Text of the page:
Stephen J. Pyne

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Stephen J. Pyne is a professor in the School of Life Sciences at Arizona State University, specializing in environmental history, the history of exploration, and the history of fire.

Education and academic activities[edit]

Pyne received his bachelor's degree at Stanford University after graduating from Brophy College Preparatory, a Jesuit high school, in Phoenix, Arizona. He later attained his master's (1974) and Ph.D. degrees (1976) at the University of Texas at Austin. A MacArthur Fellowship came to him in 1988. He has also received a Fulbright Fellowship to Sweden, been awarded two National Endowment for the Humanities Fellowships (one to Antarctica), and has enjoyed two tours at the National Humanities Center. He has been a professor at Arizona State University since 1985.

He spent fifteen seasons as a wildland firefighter at the North Rim of Grand Canyon National Park between 1967 and 1981. He later spent the summers of 1983-85 writing fire plans for Rocky Mountain and Yellowstone national parks. Pyne credits his entire corpus of work to those years on the Rim.[1]

His academic writings have focused mostly on the history of exploration, using the concept of three great ages of discovery as an organizing theme. These writings include his biography of G.K. Gilbert, The Ice, How the Canyon Became Grand, and Voyager. He also co-wrote The Last Lost World with his daughter, Lydia V. Pyne.

Since the publication of his second book, Fire in America in 1982, he has been known as one of the world's foremost experts on the history and management of fire. He has written big-screen fire histories for Australia, Canada, Europe (including Russia), and Earth overall, as well as essays on other lands. He has written or co-authored three textbooks on landscape fire and its management. Since 2011 he has been writing a history of fire in contemporary America as both a narrative (Between Two Fires) and a series of regional surveys under the rubric To the Last Smoke. In 2015 he gave a TED Talk on "Fire, a biography."

His papers are housed in the Arizona State University Archives.

Bibliography[edit]

Stephen J. Pyne has authored the following books:

  • Grove Karl Gilbert (University of Texas Press, 1980; out of print)
  • Fire in America: A Cultural History of Wildland and Rural Fire (1982; paperback edition, University of Washington Press, 1997)
  • Dutton's Point: A Natural History of the Grand Canyon (Grand Canyon Natural History Association, 1983; out of print)
  • Introduction to Wildland Fire: Fire Management in the United States (New York: Wiley, 1984; out of print)
  • The Ice: A Journey to Antarctica (1986; paperback edition, University of Washington Press, 1998)
  • Wildland Fires and Nuclear Winters: Selected Reconstruction of Historic Large Fires. (Defense Documentation Center, DNA-TR-85-396, February 1986), 167 pp, illus, unclassified report to Defense Nuclear Agency. Co-author, Dr Philip N. Omi.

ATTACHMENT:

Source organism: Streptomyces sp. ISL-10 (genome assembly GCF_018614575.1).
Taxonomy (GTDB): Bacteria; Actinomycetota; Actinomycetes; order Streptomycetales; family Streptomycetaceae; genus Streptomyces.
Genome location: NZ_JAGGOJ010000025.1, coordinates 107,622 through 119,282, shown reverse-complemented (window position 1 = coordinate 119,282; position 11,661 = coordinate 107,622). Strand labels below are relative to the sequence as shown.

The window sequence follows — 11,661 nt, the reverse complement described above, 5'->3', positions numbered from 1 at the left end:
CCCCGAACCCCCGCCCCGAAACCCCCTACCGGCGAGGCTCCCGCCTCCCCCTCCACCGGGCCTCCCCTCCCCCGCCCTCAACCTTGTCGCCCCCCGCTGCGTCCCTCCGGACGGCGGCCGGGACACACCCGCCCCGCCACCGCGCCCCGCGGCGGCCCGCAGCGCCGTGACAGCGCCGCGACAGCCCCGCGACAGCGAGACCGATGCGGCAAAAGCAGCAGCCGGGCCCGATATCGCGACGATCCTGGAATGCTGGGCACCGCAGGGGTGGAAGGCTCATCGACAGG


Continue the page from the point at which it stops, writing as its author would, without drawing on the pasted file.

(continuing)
• Fire on the Rim. A Firefighter's Season at the Grand Canyon (1989; Bantam paperback edition, 1990; University of Washington Press paperback edition, 1995)
  • Burning Bush. A Fire History of Australia (1991; paperback edition, University of Washington Press, 1998)
  • World Fire. The Culture of Fire on Earth (Henry Holt and Co., 1995; paperback edition, University of Washington Press, 1997; Japanese edition, Hosei University Press, 2001)
  • Introduction to Wildland Fire, 2nd ed. (New York: Wiley, 1996). Co-authors: Patricia Andrews and Richard Laven.
  • America's Fires. Management in Wildlands and Forests (Durham: Forest History Society, 1997)
  • How the Canyon Became Grand: A Short History (Viking, 1998; Penguin Books, pb edition, 1999)
  • Vestal Fire. An Environmental History, Told Through Fire, of Europe and Europe's Encounter with the World (1997; paperback edition, University of Washington Press, 2000)
  • Fire: A Brief History (University of Washington Press and British Museum, 2001)
  • Year of the Fires: The Story of the Great Fires of 1910 (New York: Viking, 2001; Penguin, pb edition, 2002)
  • Smokechasing (Tucson: University of Arizona Press, 2003)
  • Tending Fire: Coping With America's Wildfires (Island Press, 2004)
  • Brittlebush Valley (Patsons Press, 2005)
  • The Still-Burning Bush (Scribe Publications, 2006)
  • Awful Splendour: A Fire History of Canada (University of British Columbia Press, 2007)
  • Voice and Vision: A Guide to Writing History and Other Serious Nonfiction (Harvard University Press, 2009)
  • America's Fires. A Historical Context for Policy and Practice (Forest History Society, 2010)
  • Voyager: seeking newer worlds in the third great age of discovery (Viking, 2010)
  • The Last Lost World: Ice Ages, Human Origins, and the Invention of the Pleistocene (Viking Penguin, 2012). Co-author: Lydia V. Pyne.
  • Fire: Nature and Culture (Reaktion Books, 2012)
  • Fire on Earth: An Introduction (Wiley Blackwell, 2013). Co-authors: Andrew Scott, William Bond, David Bowman, M.E. Alexander
  • Between Two Fires: A Fire History of Contemporary America (University of Arizona Press, 2015)
  • To the Last Smoke- Vol. 1 Florida, Vol. 2 California, Vol. 3 Northern Rockies, Vol. 4 Southwest, Vol. 5 Great Plains

See also[edit]

References[edit]

  1. ^ "Archived copy". Archived from the original on 2013-09-03. Retrieved 2015-01-18. 

External links[edit]